Steve Wilson
Steve Wilson

I don’t know how the whole thing began, but it happened on Thanksgiving Day of 1969. My friend Dennis was a motorcycle rider, and for one reason or other I was going to ride one of his smaller bikes from Point A to Point B. I don’t recall the start Point A, but I was cruising, helmetless in those days, eastward on Maple Avenue off ECR and planned to turn north onto Sixth Street because I was headed to end Point B at Dennis’ parents’ house on Sixth between Oak and Palm, and so when I got to that street, I turned the bikes handlebars to the left and headed northward; but not really.

You see, I did not know that unlike a bicycle one has to lean one’s body in the direction of the turn when steering a motorcycle, and in the wake of that I was rapidly heading toward the curb on the east side of Sixth, so I did what all novice riders do, I panicked. I somehow rationalized that hitting a curb nearly straight on was not going to end well so I jerked the handlebars hard to the right and throttled up the engine; this second action was not planned. The bike catapulted into a driveway and headed for a garage, so in my desperation I headed for the gap between the house and the fence separating it from the house next door: I had to lift my left foot so not to hit the cement step leading out of the garage.

In a split second I was crossing a backyard and heading to a large wooden doghouse with, of course, the inhabitant chained to it and barking loud enough to raise the dead. Clarity came in a flash and I hit the brakes and jerked the handlebars hard left, I guess; at any rate the bike slid at a near horizontal position and slammed into the doghouse, tipping it over. I don’t know what happened to the dog because I was upright in a second and headed back out the same way I came; but not before I saw something that proved to change my life for months. Behind two wide, glass patio doors I saw seated a whole family enjoying their holiday meal, and who was at the head of the table but one of the only motorcycle racers in the town. Hoo, boy.

Now I was a fugitive in my hometown. It wasn’t but a day or two that the story of the bike riding expert whose Thanksgiving Day meal was rudely interrupted, not to mention a dog still in shock, by the antics of Young Wilson; an appellation of the time. Along with that came word from Dennis that this same motorcycle racing expert did not believe that anyone could accidentally end up where I ended up, and so apparently the whole escapade was done on purpose, for fun or something. I didn’t ask for specifics, I just did my best to hide from this guy as best as one can in a small town.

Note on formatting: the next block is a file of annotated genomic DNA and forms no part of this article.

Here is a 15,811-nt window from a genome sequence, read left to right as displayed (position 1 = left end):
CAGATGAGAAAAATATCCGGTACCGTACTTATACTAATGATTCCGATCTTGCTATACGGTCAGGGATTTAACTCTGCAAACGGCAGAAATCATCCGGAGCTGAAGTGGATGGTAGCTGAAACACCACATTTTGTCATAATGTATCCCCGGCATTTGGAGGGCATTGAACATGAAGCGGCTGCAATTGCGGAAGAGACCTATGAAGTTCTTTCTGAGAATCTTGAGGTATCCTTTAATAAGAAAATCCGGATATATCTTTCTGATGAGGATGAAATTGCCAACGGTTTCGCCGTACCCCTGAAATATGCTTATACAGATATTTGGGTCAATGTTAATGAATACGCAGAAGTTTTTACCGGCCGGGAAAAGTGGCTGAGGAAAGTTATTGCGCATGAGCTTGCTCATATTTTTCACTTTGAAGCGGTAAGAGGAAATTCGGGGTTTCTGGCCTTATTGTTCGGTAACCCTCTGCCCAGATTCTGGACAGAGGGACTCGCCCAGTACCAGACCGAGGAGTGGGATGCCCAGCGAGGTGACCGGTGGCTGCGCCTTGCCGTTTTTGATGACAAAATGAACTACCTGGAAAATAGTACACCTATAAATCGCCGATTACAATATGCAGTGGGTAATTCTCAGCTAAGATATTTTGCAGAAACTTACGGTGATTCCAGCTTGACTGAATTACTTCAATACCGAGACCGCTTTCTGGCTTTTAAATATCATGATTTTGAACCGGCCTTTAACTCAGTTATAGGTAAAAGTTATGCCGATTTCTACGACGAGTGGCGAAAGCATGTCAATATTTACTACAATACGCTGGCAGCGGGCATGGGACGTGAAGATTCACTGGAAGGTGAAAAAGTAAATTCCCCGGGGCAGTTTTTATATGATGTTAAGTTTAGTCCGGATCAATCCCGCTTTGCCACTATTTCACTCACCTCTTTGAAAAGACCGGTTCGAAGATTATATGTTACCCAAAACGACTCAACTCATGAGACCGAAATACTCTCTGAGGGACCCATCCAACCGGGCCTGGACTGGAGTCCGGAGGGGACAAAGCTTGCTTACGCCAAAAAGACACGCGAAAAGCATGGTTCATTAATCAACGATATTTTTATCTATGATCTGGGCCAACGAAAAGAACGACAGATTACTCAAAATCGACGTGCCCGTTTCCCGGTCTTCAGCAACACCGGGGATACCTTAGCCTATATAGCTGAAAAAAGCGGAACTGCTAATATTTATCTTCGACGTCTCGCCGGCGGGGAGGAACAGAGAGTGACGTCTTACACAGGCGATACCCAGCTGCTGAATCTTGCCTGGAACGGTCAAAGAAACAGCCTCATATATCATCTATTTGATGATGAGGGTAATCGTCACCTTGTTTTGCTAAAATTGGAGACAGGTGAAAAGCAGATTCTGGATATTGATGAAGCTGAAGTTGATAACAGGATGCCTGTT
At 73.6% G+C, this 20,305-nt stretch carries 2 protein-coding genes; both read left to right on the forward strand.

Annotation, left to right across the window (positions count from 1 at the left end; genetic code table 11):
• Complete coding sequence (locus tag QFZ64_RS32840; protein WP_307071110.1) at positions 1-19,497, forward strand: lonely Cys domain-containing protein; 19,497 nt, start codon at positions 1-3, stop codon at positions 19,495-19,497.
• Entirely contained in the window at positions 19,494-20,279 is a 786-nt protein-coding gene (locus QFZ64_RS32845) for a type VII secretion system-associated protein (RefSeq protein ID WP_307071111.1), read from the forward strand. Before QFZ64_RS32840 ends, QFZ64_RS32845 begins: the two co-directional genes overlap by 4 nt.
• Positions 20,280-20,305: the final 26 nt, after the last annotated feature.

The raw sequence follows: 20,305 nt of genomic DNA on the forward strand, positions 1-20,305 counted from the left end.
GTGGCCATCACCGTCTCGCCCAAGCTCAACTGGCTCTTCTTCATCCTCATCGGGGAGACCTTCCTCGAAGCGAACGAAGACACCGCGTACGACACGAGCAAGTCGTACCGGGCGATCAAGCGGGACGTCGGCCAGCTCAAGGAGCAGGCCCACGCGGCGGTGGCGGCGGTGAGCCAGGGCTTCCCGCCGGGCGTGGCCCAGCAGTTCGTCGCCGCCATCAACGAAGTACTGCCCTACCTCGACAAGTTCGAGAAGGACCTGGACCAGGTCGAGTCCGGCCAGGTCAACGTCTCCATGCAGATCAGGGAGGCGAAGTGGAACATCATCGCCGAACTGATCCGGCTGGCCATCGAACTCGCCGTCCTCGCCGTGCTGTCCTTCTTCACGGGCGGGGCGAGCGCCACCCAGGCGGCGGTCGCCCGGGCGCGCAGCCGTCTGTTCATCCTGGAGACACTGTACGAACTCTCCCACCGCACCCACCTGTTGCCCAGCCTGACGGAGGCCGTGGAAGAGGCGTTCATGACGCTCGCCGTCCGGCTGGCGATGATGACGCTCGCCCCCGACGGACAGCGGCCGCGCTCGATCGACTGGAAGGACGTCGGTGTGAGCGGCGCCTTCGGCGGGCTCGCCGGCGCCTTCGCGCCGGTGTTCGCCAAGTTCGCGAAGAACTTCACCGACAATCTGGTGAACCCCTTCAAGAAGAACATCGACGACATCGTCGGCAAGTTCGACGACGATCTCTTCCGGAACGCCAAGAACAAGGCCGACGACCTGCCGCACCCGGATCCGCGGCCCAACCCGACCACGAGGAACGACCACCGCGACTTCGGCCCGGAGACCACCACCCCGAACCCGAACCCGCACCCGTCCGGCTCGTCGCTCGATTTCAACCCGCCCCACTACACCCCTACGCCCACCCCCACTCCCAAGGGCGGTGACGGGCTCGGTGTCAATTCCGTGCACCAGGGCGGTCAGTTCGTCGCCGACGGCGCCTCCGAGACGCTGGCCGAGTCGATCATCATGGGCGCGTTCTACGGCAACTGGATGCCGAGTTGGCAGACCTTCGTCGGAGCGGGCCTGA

Luckily my parents traded at the Economy Market, and so avoiding Tiny’s Market was easy and that was where my antagonist was employed; as a butcher, no less. As the year progressed my time in classes in King City and after school for football practice kept me out of town a good portion of the week, and on weekends I never ventured too close to Tiny’s nor did I use that portion of Sixth for any reason, and so the incident finally went the way of all such things as life moves on. But, for a few months I was fully aware of a feeling of ill ease in the only town I had ever known, of knowing that at least some portion of the populace thought I was, for want of a better term, a jackass. I had to agree.

I like to think that after that experience I was more cautious about any actions that could bring negative attention and the accompanying hard feelings; but alas there were days to come that indicated I had not learned a damn thing; but those are stories for another day.

This two-part column is the result of what psychologists refer to as introspection, a inside look at oneself, a mental inventory of sorts. The motorcycle theme came about because I recently stopped by the celebration of life of one of Greenfield’s old guard; Jim, to some Jimmy, was a widely successful motorcycle racer and all-round nice guy. Back in the early ’60s he was our Marlon Brando with movie star good looks, black leather jacket and, of course, a motorcycle. And it was while there, greeting old friends and meeting a few new ones, that I realized how anti-social I am becoming.

I am a storyteller, and storytelling is not appreciated by the people unless they want to hear a story; sitting round a table with six or seven other people is time for short additions by all, not a long narrative by one. I’m fine in front of an audience, and usually get credit for doing a good job; but I find in settings where individual musings are required, I am without words. And to add to my mental deficiencies, my physical drawback is a set of teeth I find unsuited for public dining as I cannot really bite well or chew like I could even a year ago. So, I have concluded I am getting more anti-social as I age; maybe that is normal, but I sure as hell don’t like it.

Now, you may wonder why such personal disclosure, and I join you in that, but I think my idea is that some out there may experience the same type of inner retrospection and the revelations they bring and are not really sure if it happens to others, I’m here to tell you it does.

Take care. Peace.

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King City and Greenfield columnist Steve Wilson may be reached at [email protected].


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